The Northumberland County Show on May Bank Holiday Monday (this year on the 25th) is the first of the northern region shows and has become an important precursor to the rest of the summer agricultural events.
The show attracts exhibitors from Yorkshire and The Borders as well as the ‘home’ counties of Cumbria, Co. Durham, Teesside and Northumberland itself who join with a local rural and urban ‘audience’ to enjoy the regions finest agricultural exhibits and entertainment. An almost beyond capacity crowd of 26,000 attended last years show.
The morning showfield is busy with judging in all livestock, equine and animal sections; individual section champions are announced from lunchtime onwards and the highlight of the day, the Grand Parade, takes to the main arena for the overall Champion of Champions judging.
The event attracts a wide variety of cattle, heavy horse, goat and sheep entries and included for the first time last year a new Zwartbles class; the nearby shearing competitive display arena, usually packed to the gunwales, is now recognised as a ‘qualifier’ for the English Shearer of the Year and attracts shearers from all over the country. The new-ish Alpaca section has so proven its worth it has now extended its show site to include a viewing area and last years new dairy display with a fully working milking parlour is also back by popular demand.
Elsewhere around the showfield, the Countryside area houses the Fur and Feather Tent packed with potential poultry, rabbit and cavy champions. Competitive Home Crafts stages its traditional baking, preserves and handicrafts classes and the nearby stick dressing both represent traditions virtually unchanged for half a century. The Dog section ‘housed’ in the nearby cricket ground attracts over 700 entries from the professional breeder to the humble pet owner and the popular Equestrian Section works very hard to encourage local riders as well as welcome entries from all over the country. Previous successes at the show have resulted in Horse of the Year appearances.
The day represents both a local and excellent value day out for all the family combining fun with an easy to digest agricultural education. It’s a day when everyone can see at close quarters what our regions farmers are producing and how farming techniques, their livestock and the landscape has evolved to produce the foodstuffs the region is justly proud. The regions daily newspaper The Journal is bringing its own Taste festival to the event with 60 local food and drink producers called ‘Taste of the County’ in support of its Buy, Use, Eat Local campaign.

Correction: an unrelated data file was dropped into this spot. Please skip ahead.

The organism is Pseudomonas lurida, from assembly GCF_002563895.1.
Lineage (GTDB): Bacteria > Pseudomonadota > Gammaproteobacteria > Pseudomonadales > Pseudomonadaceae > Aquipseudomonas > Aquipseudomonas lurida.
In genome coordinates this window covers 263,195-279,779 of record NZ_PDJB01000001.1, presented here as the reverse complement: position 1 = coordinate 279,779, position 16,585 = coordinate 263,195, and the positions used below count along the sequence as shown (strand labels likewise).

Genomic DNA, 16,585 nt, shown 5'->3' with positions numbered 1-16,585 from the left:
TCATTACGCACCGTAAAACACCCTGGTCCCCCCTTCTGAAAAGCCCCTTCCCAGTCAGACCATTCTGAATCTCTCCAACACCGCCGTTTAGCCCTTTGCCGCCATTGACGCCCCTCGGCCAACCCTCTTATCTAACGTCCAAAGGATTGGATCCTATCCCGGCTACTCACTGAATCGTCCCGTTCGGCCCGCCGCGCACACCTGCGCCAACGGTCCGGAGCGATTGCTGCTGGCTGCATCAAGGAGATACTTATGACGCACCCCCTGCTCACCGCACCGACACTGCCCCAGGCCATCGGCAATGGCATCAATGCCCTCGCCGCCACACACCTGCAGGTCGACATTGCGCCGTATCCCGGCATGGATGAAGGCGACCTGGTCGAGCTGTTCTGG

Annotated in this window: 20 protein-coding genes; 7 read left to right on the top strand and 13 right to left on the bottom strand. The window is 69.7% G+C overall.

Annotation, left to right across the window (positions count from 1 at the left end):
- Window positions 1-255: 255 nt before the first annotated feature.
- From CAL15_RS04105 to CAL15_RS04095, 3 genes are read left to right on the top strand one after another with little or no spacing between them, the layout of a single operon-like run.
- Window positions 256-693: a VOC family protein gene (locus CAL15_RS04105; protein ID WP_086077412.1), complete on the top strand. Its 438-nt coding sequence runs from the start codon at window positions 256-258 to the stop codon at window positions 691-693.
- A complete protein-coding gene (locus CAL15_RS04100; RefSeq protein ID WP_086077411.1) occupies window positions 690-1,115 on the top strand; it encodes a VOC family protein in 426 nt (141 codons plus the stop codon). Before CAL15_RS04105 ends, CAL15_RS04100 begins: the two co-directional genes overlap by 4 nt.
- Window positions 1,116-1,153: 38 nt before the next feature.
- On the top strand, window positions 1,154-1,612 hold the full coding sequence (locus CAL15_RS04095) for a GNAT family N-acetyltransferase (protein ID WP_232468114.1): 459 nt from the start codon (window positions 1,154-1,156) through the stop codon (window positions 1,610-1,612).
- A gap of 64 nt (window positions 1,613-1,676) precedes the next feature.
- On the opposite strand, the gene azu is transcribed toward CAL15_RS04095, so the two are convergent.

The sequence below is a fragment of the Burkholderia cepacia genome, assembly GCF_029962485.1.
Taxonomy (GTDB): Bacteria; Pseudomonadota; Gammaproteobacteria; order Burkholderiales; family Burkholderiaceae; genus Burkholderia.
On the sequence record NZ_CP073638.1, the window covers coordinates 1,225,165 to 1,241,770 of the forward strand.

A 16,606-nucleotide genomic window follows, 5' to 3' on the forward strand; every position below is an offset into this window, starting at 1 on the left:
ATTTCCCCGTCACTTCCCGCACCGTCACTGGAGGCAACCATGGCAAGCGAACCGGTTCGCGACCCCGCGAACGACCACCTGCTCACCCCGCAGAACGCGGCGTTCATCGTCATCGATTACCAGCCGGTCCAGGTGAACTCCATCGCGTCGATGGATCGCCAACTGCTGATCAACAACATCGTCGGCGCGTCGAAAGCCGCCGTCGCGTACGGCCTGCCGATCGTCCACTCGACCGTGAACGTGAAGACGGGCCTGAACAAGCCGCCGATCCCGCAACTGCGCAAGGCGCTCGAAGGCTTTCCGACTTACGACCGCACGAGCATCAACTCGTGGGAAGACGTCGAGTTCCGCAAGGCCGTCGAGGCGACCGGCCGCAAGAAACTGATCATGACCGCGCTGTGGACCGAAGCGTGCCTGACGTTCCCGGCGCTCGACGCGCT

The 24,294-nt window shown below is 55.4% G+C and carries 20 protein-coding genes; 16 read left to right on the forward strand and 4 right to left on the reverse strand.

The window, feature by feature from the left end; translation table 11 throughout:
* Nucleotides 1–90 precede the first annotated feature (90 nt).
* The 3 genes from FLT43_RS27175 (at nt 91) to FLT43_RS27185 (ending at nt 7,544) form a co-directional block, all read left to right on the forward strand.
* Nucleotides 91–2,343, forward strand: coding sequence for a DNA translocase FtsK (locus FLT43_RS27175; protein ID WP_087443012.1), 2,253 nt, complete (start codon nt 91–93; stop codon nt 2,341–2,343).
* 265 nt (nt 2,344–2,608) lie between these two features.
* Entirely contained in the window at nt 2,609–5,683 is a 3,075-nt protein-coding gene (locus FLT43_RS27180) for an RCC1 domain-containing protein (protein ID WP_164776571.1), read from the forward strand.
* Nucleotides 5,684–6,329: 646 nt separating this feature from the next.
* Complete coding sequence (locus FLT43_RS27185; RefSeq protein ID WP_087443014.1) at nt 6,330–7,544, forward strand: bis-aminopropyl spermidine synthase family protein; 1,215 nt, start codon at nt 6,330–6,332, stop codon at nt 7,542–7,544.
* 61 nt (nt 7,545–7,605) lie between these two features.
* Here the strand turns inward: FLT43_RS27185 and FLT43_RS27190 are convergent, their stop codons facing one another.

The main ring entertainment this year features world record holder Australian Matt Coulter (The Kangaroo Kid), the former Italian and UK Champion Quad biker who is these days a top stunt entertainment with his Harley Davidson Buell. He’ll spin and wheelie and jump over anything in his path, hence the Kangaroo nickname. A World Record attempt at ‘most-legs-a-dog-can-run-through’ will also take place in the main arena with 1,000 volunteers, the current record stands at 700; it is hoped to achieve Guinness Book of Records status. The Pony Club Games will also take main arena time showing the skill and dexterity over their charges in this their celebratory 80th year.
Current chairman of The Tynedale Agricultural Society, a volunteer organisation, Thomas Harrison sums it up ‘One of our biggest drives is education; educating our visitors about farming; how we produce and care for our livestock, how we use the land, where our food comes from and who the modern farmer is today… it’s not hard to learn when the day is also a lot of fun.’
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